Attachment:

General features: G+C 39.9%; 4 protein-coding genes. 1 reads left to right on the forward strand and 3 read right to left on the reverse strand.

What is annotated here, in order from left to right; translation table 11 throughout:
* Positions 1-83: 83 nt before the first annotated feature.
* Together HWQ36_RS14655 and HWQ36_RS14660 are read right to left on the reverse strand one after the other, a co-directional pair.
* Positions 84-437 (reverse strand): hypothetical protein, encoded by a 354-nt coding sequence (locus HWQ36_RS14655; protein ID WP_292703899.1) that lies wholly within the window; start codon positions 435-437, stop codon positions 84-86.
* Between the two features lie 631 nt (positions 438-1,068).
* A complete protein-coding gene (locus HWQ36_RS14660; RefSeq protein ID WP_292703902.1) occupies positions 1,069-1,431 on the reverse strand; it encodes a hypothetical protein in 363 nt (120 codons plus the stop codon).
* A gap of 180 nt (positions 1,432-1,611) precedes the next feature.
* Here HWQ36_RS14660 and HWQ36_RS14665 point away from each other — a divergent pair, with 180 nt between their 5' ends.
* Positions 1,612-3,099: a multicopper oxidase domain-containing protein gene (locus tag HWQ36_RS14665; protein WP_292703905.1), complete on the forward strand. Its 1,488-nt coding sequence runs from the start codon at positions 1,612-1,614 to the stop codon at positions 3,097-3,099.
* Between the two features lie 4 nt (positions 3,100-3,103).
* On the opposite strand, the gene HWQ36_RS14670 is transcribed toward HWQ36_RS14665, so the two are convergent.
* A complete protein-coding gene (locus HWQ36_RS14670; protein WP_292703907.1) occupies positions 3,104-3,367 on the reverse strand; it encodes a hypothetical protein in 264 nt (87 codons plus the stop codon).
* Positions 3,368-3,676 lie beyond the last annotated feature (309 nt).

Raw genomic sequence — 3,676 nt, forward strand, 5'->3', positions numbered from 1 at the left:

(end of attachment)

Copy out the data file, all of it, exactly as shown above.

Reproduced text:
General features: G+C 39.9%; 4 protein-coding genes. 1 reads left to right on the forward strand and 3 read right to left on the reverse strand.

What is annotated here, in order from left to right; translation table 11 throughout:
* Positions 1-83: 83 nt before the first annotated feature.
* Together HWQ36_RS14655 and HWQ36_RS14660 are read right to left on the reverse strand one after the other, a co-directional pair.
* Positions 84-437 (reverse strand): hypothetical protein, encoded by a 354-nt coding sequence (locus HWQ36_RS14655; protein ID WP_292703899.1) that lies wholly within the window; start codon positions 435-437, stop codon positions 84-86.
* Between the two features lie 631 nt (positions 438-1,068).
* A complete protein-coding gene (locus HWQ36_RS14660; RefSeq protein ID WP_292703902.1) occupies positions 1,069-1,431 on the reverse strand; it encodes a hypothetical protein in 363 nt (120 codons plus the stop codon).
* A gap of 180 nt (positions 1,432-1,611) precedes the next feature.
* Here HWQ36_RS14660 and HWQ36_RS14665 point away from each other — a divergent pair, with 180 nt between their 5' ends.
* Positions 1,612-3,099: a multicopper oxidase domain-containing protein gene (locus tag HWQ36_RS14665; protein WP_292703905.1), complete on the forward strand. Its 1,488-nt coding sequence runs from the start codon at positions 1,612-1,614 to the stop codon at positions 3,097-3,099.
* Between the two features lie 4 nt (positions 3,100-3,103).
* On the opposite strand, the gene HWQ36_RS14670 is transcribed toward HWQ36_RS14665, so the two are convergent.
* A complete protein-coding gene (locus HWQ36_RS14670; protein WP_292703907.1) occupies positions 3,104-3,367 on the reverse strand; it encodes a hypothetical protein in 264 nt (87 codons plus the stop codon).
* Positions 3,368-3,676 lie beyond the last annotated feature (309 nt).

Raw genomic sequence — 3,676 nt, forward strand, 5'->3', positions numbered from 1 at the left: